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UMB, in partnership with alumni, wants to commercialize rare disease treatments

GEn1E Lifesciences is emphasizing the “tech” in “biotech” with its goal of bringing new drugs — for treatment of pulmonary, oncological and degenerative muscle conditions — to market in three years or fewer.

The University of Maryland School of Pharmacy, which is part of the University of Maryland, Baltimore.

(Image via Facebook page "University of Maryland School of Pharmacy")

Update: This article has been updated to clarify that the University of Maryland School of Pharmacy is part of the University of Maryland, Baltimore. (8/3/2022, 1:03 p.m.) 

Dr. Ritu Lal still keeps ties to the Baltimore-based University of Maryland (UMD) School of Pharmacy, the place where she earned a Ph.D. nearly 25 years ago, through a novel partnership with that school’s parent institution.

The CEO of the Palo Alto, California-based GEn1E Lifesciences teamed up with the University of Maryland, Baltimore (UMB) to develop treatments for therapies that address lung diseases, cancers and muscle degeneration. Its relationship has grown ever since GEn1E Lifesciences, a 2019 alum of Silicon Valley’s acclaimed Y Combinator accelerator, acquired the license to the UMB-developed p38a kinase inhibitor program, which it used to develop treatments for inflammatory and age-related diseases. Those treatments are now in the clinical stage.

Now, the relationship with UMB continues to grow as Lal plans to commercialize a sibling therapeutic intervention with so-called extracellular signal-regulated kinase 1/2 (ERK1/2) immunomodulators.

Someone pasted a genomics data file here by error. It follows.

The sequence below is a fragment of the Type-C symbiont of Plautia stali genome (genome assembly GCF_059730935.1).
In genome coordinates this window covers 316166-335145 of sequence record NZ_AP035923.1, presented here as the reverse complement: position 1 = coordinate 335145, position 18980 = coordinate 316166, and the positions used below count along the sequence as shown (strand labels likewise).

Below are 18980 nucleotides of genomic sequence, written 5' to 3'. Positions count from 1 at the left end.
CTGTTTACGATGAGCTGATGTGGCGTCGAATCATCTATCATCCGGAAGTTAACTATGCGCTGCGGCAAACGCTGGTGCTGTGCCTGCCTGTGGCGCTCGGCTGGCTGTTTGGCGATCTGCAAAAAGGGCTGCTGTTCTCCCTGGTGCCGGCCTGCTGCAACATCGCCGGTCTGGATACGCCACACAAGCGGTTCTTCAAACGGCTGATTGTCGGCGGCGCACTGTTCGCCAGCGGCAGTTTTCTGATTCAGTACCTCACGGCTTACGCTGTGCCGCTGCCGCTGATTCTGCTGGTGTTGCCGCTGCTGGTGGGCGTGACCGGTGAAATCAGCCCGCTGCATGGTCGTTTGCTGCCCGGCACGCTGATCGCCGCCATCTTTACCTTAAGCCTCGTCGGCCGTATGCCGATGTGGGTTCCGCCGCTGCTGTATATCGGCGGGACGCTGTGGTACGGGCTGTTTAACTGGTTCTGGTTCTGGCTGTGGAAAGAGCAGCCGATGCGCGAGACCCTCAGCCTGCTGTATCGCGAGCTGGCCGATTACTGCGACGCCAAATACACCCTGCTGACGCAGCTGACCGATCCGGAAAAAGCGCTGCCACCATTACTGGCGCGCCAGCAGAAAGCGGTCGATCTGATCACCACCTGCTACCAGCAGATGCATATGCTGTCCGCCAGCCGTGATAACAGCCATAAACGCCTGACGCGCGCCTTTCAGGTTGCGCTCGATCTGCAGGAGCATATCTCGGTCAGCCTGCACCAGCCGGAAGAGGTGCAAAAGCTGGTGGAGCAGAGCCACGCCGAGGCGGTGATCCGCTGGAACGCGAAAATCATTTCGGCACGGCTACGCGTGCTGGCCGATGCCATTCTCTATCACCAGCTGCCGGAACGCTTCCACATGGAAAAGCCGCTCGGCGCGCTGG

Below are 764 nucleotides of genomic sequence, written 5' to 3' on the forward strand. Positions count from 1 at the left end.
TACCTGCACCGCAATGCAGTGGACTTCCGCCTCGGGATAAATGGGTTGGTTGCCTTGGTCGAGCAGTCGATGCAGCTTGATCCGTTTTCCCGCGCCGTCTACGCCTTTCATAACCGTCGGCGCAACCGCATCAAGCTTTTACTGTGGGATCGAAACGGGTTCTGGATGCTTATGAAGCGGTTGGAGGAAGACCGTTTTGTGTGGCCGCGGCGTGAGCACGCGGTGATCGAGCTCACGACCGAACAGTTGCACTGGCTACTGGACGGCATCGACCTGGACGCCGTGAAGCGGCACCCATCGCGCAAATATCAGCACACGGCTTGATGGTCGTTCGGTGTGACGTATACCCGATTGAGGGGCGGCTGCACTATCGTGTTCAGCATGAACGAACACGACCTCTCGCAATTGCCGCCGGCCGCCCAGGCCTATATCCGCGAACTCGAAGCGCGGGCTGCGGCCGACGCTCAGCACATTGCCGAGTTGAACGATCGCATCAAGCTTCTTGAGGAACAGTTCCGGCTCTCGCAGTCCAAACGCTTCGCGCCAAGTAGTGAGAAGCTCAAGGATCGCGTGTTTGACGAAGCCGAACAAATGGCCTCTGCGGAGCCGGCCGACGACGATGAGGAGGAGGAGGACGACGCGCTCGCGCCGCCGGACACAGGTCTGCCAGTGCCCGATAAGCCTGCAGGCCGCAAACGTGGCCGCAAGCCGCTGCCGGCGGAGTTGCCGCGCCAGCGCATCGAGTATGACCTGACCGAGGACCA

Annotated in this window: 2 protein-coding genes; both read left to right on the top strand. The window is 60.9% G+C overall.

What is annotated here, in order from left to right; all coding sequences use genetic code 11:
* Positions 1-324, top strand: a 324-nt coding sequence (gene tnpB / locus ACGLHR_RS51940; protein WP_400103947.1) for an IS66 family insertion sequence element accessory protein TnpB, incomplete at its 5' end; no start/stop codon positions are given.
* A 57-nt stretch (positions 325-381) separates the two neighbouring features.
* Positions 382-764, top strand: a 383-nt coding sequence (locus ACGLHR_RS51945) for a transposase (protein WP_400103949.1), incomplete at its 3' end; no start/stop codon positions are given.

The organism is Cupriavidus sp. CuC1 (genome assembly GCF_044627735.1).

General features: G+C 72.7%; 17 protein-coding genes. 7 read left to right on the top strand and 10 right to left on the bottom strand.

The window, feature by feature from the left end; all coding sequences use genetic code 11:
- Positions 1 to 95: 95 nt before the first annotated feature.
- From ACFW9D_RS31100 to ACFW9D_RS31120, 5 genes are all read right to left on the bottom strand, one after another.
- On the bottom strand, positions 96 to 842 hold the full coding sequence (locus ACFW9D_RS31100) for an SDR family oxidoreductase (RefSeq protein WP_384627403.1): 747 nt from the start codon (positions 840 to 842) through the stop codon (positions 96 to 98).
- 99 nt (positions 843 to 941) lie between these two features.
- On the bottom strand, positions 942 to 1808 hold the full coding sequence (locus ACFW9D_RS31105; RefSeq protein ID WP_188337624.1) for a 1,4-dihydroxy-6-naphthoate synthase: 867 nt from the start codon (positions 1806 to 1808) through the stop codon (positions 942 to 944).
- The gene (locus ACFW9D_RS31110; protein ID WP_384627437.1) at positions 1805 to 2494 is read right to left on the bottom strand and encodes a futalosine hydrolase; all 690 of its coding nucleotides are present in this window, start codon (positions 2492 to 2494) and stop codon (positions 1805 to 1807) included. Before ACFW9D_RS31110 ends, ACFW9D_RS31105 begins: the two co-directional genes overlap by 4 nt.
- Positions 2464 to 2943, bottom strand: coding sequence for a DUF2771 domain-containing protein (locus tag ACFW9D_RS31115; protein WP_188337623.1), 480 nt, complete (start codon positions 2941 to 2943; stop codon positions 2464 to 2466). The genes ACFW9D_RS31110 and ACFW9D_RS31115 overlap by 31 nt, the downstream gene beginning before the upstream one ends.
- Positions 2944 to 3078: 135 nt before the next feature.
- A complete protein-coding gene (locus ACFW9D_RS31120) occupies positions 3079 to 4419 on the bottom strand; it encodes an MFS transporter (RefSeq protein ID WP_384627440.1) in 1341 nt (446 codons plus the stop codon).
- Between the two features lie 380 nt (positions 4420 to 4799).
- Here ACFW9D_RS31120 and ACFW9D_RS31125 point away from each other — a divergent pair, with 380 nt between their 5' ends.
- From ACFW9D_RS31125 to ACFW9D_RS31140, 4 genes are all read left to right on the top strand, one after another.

The new license and research stand on the shoulders of work by Dr. Paul Shapiro of the aforementioned pharmacy school and Dr. Jeffrey D. Hasday of the University of Maryland School of Medicine. The duo discovered a way to target only the part of an enzyme that was experiencing inflammation instead of the whole enzyme. When the entire enzyme is targeted it also impacts parts that can help treat the disease.

Think of it as discovering a way to provide medicine that doesn’t cause friendly fire. The ERK1/2 follows the same concept of selective targeting.

Dr. Ritu Lal. (Courtesy photo)

“We do not inhibit the anti-inflammatory pathways. It is very different from, say, a steroid or those drugs that are immunosuppressive,” Lal told Technical.ly. “We only block certain pathways and, therefore, we are safe and we work.”

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The new applications for other inflammatory diseases could have an impact on COVID-19 and cancer treatments, according to Dr. Lal’s interpretation of data coming from Shapiro’s research.

Lal and cofounder Soujanya Bhumkar see GEn1E Lifesciences as a “techbio” company instead of a biotech company. That means that they’re trying to innovate on the commercialization process of life sciences companies. With the company’s use of machine learning,  the pair see a world where tech-enabled increases in efficiency and efficacy of clinical trials enable biotech startups’ products to reach the market in three years instead of seven

The current applications of machine learning to these therapies and drugs are like going from an abacus to a calculator: The transformation increases the quality of data to a point that scientists like Lal can make better decisions in the drug development process.

“Whether it is a physics-based simulation, whether it is a machine intelligence that helps drive the compound optimization and the insights we get from the chemical biology — that positive feedback loop helps us get through the entire drug development process in a smarter and more efficient way than is typically possible,” Bhumkar explained.


Donte Kirby is a 2020-2022 corps member for Report for America, an initiative of The Groundtruth Project that pairs young journalists with local newsrooms. This position is supported by the Robert W. Deutsch Foundation. -30-
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